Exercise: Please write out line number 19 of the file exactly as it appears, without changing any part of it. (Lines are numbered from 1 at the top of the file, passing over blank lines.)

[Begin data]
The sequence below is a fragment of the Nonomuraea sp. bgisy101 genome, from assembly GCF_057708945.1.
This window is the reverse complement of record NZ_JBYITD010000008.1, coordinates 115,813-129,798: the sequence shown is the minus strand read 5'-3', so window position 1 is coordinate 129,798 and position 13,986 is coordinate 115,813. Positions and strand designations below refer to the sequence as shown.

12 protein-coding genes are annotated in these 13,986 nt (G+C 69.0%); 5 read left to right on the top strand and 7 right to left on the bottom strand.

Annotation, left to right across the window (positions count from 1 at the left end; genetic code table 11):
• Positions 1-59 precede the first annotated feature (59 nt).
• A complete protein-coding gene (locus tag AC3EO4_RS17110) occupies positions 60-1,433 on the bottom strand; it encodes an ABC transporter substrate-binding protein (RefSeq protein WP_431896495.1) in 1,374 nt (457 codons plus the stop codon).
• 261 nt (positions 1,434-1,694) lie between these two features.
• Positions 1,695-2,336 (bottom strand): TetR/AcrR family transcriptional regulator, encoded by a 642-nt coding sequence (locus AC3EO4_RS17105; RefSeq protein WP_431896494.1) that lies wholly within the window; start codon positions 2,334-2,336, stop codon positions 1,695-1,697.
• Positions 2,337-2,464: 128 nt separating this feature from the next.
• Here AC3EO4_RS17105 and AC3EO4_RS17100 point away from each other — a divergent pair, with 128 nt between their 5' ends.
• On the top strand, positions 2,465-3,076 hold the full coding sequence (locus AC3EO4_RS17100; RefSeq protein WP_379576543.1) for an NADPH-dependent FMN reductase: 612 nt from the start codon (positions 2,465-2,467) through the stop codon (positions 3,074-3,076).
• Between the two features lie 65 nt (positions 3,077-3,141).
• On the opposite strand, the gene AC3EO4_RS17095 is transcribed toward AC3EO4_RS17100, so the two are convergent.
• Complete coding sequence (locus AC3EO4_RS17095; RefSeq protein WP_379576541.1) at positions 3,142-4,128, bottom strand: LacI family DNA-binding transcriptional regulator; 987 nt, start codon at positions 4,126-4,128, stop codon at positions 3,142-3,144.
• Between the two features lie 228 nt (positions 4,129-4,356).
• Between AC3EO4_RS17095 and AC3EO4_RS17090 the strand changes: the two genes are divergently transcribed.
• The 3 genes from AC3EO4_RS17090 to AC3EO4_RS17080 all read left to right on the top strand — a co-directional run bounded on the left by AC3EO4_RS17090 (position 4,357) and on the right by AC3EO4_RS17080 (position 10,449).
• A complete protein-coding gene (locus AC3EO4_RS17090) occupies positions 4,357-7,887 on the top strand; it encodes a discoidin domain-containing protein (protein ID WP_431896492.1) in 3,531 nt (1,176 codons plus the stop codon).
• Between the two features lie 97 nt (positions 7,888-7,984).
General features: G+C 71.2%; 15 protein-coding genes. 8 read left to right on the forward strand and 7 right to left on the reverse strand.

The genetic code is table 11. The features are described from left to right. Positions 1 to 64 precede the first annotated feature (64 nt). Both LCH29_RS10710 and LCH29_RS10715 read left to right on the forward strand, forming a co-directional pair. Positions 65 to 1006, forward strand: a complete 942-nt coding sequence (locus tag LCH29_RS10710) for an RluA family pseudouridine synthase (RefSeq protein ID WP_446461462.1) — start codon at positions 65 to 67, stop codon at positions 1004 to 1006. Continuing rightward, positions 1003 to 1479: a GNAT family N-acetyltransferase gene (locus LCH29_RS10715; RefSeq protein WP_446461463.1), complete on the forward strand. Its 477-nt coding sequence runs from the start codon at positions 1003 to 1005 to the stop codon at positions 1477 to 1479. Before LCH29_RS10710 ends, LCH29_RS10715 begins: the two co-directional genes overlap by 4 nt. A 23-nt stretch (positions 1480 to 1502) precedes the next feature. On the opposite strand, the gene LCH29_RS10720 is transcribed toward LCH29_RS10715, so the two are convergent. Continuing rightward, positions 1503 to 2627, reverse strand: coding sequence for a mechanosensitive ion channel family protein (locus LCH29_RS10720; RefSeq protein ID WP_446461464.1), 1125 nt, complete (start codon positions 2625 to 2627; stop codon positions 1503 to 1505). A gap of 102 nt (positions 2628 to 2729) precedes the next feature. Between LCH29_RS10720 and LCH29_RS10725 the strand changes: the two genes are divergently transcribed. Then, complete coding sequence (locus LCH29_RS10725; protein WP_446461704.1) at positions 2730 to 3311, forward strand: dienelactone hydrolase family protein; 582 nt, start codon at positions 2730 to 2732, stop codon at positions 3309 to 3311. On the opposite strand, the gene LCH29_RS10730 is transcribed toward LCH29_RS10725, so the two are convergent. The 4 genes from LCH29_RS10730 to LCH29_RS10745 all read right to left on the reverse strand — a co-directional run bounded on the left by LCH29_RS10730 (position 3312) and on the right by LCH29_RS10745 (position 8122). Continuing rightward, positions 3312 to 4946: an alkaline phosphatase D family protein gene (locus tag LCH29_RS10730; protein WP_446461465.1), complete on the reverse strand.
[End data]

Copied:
• Between the two features lie 97 nt (positions 7,888-7,984).